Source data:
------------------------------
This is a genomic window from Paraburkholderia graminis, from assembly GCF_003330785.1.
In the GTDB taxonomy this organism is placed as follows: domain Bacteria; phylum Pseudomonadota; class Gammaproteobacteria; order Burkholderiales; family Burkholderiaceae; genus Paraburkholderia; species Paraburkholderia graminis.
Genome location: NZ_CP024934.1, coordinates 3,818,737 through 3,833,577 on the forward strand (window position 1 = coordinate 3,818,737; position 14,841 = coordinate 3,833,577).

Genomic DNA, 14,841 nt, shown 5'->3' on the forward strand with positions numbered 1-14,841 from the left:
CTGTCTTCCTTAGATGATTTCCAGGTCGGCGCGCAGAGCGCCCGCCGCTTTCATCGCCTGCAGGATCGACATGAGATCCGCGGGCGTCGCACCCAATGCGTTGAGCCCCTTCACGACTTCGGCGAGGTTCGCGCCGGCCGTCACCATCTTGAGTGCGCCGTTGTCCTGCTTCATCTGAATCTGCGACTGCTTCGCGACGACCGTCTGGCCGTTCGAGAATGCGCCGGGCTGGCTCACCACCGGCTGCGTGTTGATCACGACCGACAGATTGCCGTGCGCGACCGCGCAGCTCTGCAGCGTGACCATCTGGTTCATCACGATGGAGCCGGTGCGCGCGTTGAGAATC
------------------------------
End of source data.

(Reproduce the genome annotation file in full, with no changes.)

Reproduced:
This is a genomic window from Paraburkholderia graminis, from assembly GCF_003330785.1.
In the GTDB taxonomy this organism is placed as follows: domain Bacteria; phylum Pseudomonadota; class Gammaproteobacteria; order Burkholderiales; family Burkholderiaceae; genus Paraburkholderia; species Paraburkholderia graminis.
Genome location: NZ_CP024934.1, coordinates 3,818,737 through 3,833,577 on the forward strand (window position 1 = coordinate 3,818,737; position 14,841 = coordinate 3,833,577).

Genomic DNA, 14,841 nt, shown 5'->3' on the forward strand with positions numbered 1-14,841 from the left:
CTGTCTTCCTTAGATGATTTCCAGGTCGGCGCGCAGAGCGCCCGCCGCTTTCATCGCCTGCAGGATCGACATGAGATCCGCGGGCGTCGCACCCAATGCGTTGAGCCCCTTCACGACTTCGGCGAGGTTCGCGCCGGCCGTCACCATCTTGAGTGCGCCGTTGTCCTGCTTCATCTGAATCTGCGACTGCTTCGCGACGACCGTCTGGCCGTTCGAGAATGCGCCGGGCTGGCTCACCACCGGCTGCGTGTTGATCACGACCGACAGATTGCCGTGCGCGACCGCGCAGCTCTGCAGCGTGACCATCTGGTTCATCACGATGGAGCCGGTGCGCGCGTTGAGAATC